Early initiation of low-dose corticosteroid therapy in the management of septic shock: a retrospective observational study.

Link to article at PubMed

Early initiation of low-dose corticosteroid therapy in the management of septic shock: a retrospective observational study.

Crit Care. 2012 Jan 7;16(1):R3

Authors: Park HY, Suh GY, Song JU, Yoo H, Jo IJ, Shin TG, Lim SY, Woo S, Jeon K

Abstract
ABSTRACT: INTRODUCTION: The use of low-dose steroid therapy in the management of septic shock has been extensively studied. However, the association between the timing of low-dose steroid therapy and the outcome has not been evaluated. Therefore, we evaluated whether early initiation of low-dose steroid therapy is associated with mortality in patients with septic shock. METHODS: We retrospectively analyzed the clinical data of 178 patients who received low-dose corticosteroid therapy for septic shock between January 2008 and December 2009. Time-dependent Cox regression models were used to adjust for potential confounding factors in the association between the time to initiation of low-dose corticosteroid therapy and in-hospital mortality. RESULTS: The study population consisted of 107 men and 71 women with a median age of 66 (interquartile range, 54-71) years. The 28-day mortality was 44% and low-dose corticosteroid therapy was initiated within a median of 8.5 (3.8-19.1) hours after onset of septic shock-related hypotension. Median time to initiation of low-dose corticosteroid therapy was significantly shorter in survivors than in non-survivors (6.5 hours vs. 10.4 hours; P = 0.0135). The mortality rates increased significantly with increasing quintiles of time to initiation of low-dose corticosteroid therapy (P = 0.0107 for trend). Other factors associated with 28-day mortality were higher Simplified Acute Physiology Score (SAPS) 3 (P < 0.0001) and Sequential Organ Failure Assessment (SOFA) scores (P = 0.0007), dose of vasopressor at the time of initiation of low-dose corticosteroid therapy (P < 0.0001), need for mechanical ventilation (P = 0.0001) and renal replacement therapy (P < 0.0001), while the impaired adrenal reserve did not affect 28-day mortality (81% vs. 82%; P = 0.8679). After adjusting for potential confounding factors, the time to initiation of low-dose corticosteroid therapy was still significantly associated with in-hospital mortality (adjusted OR 1.025, 95% CI 1.007-1.044, P = 0.0075). The early therapy group (administered within 6 hours after the onset of septic shock, n = 66) had a 37% lower mortality rate than the late therapy group (administered after 6 hours after the onset of septic shock, n = 112) (32% vs. 51%, P = 0.0132). CONCLUSIONS: Early initiation of low-dose corticosteroid therapy was significantly associated with decreased mortality.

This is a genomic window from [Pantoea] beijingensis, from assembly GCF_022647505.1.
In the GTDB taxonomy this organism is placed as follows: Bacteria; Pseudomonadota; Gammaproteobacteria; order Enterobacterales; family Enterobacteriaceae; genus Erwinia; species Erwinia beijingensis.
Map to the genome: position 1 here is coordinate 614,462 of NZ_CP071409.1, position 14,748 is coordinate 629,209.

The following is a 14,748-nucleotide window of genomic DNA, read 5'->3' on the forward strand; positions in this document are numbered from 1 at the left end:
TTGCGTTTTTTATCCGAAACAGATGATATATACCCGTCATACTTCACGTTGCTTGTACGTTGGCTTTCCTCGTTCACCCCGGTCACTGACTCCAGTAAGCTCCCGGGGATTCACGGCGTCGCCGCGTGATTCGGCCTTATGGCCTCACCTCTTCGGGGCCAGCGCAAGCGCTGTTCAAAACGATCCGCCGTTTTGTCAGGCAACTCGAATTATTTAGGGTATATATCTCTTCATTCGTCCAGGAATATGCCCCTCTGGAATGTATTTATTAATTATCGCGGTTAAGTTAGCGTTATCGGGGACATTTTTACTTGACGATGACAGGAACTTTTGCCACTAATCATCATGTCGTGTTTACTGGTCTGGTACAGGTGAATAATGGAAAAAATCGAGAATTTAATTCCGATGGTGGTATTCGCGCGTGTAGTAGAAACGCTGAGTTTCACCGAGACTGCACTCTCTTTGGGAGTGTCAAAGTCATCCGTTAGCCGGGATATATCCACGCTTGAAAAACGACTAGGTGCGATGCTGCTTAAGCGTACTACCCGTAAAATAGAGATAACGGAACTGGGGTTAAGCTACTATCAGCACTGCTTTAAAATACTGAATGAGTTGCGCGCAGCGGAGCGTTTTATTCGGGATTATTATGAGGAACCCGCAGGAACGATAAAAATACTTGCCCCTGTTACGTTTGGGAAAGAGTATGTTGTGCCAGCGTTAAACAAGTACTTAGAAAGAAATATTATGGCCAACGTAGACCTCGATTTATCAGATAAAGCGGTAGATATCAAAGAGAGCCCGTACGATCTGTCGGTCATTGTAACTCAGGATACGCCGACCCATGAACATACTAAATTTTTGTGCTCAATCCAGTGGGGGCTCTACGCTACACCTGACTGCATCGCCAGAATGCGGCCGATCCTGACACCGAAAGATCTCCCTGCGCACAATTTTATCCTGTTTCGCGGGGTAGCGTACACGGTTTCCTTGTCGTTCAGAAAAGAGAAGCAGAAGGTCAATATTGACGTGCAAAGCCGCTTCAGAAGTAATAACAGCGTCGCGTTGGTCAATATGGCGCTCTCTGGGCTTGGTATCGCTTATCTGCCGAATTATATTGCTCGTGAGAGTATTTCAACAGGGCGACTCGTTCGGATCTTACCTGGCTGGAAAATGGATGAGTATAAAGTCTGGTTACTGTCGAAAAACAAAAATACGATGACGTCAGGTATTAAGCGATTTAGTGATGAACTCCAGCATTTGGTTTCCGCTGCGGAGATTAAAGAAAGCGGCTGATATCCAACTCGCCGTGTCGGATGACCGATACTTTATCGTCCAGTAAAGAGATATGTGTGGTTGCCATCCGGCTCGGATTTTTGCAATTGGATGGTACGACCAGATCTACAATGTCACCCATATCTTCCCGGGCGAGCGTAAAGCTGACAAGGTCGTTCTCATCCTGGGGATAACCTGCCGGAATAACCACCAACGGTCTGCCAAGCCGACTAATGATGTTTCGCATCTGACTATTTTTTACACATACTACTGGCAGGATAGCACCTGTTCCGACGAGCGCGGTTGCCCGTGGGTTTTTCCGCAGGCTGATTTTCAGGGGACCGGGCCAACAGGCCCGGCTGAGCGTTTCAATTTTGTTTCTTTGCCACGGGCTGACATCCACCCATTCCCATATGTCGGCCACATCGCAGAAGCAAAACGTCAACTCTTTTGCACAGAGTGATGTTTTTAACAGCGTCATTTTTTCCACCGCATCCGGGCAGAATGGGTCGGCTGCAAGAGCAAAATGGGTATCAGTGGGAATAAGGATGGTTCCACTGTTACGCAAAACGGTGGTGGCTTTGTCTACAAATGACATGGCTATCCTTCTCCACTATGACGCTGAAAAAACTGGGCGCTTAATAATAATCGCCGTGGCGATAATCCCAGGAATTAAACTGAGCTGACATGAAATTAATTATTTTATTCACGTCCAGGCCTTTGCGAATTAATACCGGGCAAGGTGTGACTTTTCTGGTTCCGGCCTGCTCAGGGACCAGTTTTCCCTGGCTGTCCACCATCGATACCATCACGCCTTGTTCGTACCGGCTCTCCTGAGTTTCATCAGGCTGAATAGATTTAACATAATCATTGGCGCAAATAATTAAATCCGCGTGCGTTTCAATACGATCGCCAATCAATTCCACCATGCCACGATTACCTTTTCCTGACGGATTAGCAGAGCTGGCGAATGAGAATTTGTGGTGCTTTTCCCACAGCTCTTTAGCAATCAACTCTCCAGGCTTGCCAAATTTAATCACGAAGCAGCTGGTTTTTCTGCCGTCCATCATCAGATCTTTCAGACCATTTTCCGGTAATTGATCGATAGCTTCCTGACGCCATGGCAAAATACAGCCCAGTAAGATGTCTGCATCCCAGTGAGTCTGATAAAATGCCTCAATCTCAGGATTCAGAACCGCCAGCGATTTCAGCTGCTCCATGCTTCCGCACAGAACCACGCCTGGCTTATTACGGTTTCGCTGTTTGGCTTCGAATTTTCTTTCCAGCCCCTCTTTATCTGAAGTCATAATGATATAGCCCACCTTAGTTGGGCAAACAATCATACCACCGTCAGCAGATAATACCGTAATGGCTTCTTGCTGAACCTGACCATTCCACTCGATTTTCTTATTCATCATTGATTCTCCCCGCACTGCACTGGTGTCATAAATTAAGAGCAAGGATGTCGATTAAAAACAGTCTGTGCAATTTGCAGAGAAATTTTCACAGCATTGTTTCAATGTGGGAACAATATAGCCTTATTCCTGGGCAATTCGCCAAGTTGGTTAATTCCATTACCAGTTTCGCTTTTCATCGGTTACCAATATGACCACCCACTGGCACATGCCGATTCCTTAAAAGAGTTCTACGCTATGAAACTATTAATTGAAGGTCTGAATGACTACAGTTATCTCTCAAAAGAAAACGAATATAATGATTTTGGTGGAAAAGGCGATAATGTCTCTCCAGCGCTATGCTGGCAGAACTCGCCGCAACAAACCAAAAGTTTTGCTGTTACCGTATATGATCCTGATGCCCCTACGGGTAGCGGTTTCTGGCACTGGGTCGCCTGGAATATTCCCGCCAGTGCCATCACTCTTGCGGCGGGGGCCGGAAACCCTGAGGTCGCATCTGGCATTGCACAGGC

PMID: 22226237 [PubMed - as supplied by publisher]

Leave a Reply

Your email address will not be published.